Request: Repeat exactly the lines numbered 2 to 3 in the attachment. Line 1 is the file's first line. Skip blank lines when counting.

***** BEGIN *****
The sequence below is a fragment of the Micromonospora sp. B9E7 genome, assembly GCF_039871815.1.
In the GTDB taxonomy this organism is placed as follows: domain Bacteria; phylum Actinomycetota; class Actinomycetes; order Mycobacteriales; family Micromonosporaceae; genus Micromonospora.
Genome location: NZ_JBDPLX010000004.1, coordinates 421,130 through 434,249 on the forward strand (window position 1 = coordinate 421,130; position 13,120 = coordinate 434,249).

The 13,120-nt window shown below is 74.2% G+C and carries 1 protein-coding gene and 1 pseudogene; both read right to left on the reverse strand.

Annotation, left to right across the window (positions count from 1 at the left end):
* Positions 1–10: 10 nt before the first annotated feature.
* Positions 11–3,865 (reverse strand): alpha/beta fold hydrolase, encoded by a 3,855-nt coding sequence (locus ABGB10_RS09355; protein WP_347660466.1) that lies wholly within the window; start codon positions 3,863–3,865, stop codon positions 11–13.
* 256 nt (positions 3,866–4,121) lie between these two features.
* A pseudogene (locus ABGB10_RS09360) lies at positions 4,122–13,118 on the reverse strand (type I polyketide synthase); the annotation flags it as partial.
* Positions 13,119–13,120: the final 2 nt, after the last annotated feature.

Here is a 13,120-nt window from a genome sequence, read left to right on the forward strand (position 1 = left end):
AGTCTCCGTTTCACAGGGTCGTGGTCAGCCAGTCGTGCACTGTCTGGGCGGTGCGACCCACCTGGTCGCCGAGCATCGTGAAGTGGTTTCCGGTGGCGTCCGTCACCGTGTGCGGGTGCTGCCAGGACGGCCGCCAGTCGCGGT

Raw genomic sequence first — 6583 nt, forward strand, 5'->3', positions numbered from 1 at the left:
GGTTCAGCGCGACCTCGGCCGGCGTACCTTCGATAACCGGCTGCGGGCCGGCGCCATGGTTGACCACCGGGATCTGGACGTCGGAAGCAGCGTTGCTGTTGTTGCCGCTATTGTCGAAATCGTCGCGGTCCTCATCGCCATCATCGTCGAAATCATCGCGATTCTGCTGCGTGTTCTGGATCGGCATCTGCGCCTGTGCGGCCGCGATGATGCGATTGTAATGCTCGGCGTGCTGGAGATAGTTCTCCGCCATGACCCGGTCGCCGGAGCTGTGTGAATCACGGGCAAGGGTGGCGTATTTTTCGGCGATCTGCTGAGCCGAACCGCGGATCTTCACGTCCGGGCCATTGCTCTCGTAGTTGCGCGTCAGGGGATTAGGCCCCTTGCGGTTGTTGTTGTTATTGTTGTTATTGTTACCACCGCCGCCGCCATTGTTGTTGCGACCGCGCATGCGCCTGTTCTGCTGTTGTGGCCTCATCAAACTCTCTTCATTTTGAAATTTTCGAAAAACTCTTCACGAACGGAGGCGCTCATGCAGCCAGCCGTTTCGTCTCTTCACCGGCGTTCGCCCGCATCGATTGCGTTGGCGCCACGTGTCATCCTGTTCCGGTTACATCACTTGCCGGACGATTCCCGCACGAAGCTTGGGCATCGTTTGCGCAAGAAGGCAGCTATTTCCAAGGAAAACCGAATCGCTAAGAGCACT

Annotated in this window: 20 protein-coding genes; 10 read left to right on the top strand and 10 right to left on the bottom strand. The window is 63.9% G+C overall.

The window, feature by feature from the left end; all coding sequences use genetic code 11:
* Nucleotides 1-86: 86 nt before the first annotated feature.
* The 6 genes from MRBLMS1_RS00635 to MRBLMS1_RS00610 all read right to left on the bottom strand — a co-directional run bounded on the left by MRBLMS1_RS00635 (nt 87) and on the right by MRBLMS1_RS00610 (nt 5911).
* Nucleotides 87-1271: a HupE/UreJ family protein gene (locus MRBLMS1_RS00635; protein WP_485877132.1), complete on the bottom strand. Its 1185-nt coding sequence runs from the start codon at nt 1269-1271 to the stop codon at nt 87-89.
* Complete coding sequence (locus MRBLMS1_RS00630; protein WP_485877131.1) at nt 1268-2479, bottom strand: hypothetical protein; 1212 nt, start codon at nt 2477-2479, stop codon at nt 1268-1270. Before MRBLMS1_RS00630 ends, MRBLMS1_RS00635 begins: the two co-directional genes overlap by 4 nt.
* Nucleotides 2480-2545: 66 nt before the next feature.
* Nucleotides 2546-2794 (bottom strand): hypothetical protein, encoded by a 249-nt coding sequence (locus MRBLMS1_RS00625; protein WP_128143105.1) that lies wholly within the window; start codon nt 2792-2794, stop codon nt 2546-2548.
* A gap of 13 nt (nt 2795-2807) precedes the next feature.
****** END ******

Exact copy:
In the GTDB taxonomy this organism is placed as follows: domain Bacteria; phylum Actinomycetota; class Actinomycetes; order Mycobacteriales; family Micromonosporaceae; genus Micromonospora.
Genome location: NZ_JBDPLX010000004.1, coordinates 421,130 through 434,249 on the forward strand (window position 1 = coordinate 421,130; position 13,120 = coordinate 434,249).